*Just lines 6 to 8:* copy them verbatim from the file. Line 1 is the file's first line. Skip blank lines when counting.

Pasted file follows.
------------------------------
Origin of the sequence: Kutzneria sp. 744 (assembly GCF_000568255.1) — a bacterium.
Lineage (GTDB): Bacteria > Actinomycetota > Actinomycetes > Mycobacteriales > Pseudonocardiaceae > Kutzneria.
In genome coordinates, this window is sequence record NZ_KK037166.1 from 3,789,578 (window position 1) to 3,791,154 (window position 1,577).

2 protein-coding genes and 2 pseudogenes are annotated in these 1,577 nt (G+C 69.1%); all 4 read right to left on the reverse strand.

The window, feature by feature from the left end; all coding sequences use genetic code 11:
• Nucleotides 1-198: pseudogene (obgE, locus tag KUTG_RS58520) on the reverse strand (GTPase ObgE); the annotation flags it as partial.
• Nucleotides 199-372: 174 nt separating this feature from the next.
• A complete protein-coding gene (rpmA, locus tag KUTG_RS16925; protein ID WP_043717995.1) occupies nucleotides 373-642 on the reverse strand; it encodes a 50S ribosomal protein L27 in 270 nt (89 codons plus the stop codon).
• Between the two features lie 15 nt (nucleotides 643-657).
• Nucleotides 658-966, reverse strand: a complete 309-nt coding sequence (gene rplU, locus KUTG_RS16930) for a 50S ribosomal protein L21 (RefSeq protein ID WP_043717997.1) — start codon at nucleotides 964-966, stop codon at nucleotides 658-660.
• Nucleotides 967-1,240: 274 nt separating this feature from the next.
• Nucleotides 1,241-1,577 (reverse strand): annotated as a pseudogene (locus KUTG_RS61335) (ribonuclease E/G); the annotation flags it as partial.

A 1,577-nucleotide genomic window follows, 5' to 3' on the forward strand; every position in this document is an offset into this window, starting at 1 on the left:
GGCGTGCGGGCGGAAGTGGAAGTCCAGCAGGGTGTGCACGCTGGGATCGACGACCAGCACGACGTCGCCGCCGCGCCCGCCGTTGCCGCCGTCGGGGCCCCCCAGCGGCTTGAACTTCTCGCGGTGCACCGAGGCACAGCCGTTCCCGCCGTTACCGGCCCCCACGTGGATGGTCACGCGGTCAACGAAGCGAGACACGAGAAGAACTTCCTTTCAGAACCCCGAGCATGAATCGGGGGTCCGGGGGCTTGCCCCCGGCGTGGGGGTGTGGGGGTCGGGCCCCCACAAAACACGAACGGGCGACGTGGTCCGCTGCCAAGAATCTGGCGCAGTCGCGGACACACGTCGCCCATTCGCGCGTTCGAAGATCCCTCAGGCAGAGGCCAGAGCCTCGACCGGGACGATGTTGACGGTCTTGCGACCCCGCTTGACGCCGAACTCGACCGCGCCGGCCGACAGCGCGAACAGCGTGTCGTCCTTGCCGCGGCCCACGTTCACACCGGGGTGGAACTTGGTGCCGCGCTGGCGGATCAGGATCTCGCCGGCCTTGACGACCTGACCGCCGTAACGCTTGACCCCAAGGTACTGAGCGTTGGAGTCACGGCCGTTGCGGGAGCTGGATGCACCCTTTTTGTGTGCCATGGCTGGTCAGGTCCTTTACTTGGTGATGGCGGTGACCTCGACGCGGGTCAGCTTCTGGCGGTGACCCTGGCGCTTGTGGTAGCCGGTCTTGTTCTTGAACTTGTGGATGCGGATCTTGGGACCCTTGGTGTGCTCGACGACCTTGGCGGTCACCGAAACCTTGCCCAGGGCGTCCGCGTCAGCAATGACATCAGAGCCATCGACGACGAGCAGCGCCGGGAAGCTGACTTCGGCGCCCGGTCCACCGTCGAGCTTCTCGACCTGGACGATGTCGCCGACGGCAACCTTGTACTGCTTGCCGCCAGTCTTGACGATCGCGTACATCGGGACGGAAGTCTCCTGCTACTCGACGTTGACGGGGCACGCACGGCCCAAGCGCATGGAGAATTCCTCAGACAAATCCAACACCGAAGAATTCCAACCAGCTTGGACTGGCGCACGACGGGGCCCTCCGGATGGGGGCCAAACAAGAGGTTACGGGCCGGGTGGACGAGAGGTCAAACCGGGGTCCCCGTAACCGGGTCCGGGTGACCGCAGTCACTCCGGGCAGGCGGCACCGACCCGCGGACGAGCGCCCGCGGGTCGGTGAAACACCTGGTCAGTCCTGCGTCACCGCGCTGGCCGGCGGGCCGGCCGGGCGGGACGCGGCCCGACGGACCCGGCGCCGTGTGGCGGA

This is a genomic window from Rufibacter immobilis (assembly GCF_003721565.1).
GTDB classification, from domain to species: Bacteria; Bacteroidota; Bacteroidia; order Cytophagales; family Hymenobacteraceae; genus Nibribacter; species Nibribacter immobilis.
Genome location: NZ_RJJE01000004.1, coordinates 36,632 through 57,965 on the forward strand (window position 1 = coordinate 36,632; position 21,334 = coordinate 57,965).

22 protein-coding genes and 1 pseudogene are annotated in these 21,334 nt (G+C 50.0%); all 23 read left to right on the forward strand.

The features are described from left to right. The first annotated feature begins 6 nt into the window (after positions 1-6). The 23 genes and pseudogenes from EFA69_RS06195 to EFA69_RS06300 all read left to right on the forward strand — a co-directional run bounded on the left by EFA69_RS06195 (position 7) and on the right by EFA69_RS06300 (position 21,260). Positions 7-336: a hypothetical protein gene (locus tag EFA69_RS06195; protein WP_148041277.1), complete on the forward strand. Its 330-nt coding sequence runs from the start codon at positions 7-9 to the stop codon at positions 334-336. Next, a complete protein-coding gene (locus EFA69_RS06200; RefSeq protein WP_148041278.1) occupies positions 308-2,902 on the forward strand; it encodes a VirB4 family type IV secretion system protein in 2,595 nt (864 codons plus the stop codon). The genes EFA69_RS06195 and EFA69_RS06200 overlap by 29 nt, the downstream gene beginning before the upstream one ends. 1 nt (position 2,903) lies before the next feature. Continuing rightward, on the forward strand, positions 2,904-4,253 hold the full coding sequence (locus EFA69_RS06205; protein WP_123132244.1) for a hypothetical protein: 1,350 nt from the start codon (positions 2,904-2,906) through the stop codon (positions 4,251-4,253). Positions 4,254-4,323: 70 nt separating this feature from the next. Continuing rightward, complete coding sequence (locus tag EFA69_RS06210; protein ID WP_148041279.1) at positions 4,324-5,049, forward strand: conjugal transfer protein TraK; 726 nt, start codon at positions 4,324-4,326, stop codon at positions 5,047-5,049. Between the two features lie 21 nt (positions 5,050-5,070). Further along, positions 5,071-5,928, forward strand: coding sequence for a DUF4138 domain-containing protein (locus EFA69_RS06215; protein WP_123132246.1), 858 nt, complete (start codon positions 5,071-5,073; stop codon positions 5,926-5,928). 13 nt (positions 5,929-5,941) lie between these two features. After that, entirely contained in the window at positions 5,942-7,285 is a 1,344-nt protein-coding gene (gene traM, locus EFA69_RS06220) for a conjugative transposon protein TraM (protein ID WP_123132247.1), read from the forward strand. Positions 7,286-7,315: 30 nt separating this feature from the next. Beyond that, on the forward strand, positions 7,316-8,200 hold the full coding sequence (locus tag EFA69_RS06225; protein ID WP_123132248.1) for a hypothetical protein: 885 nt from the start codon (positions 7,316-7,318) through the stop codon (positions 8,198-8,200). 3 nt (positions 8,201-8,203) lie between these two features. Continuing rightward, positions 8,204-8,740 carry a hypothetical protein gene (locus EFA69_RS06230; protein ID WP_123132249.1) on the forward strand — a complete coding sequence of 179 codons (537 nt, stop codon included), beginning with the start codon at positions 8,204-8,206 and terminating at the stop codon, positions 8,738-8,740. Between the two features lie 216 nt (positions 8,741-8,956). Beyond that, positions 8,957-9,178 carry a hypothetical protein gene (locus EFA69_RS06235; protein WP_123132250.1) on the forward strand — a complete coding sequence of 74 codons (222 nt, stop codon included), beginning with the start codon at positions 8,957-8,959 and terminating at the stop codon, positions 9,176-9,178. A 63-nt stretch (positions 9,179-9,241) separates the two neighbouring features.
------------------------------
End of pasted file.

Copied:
• Nucleotides 1-198: pseudogene (obgE, locus tag KUTG_RS58520) on the reverse strand (GTPase ObgE); the annotation flags it as partial.
• Nucleotides 199-372: 174 nt separating this feature from the next.
• A complete protein-coding gene (rpmA, locus tag KUTG_RS16925; protein ID WP_043717995.1) occupies nucleotides 373-642 on the reverse strand; it encodes a 50S ribosomal protein L27 in 270 nt (89 codons plus the stop codon).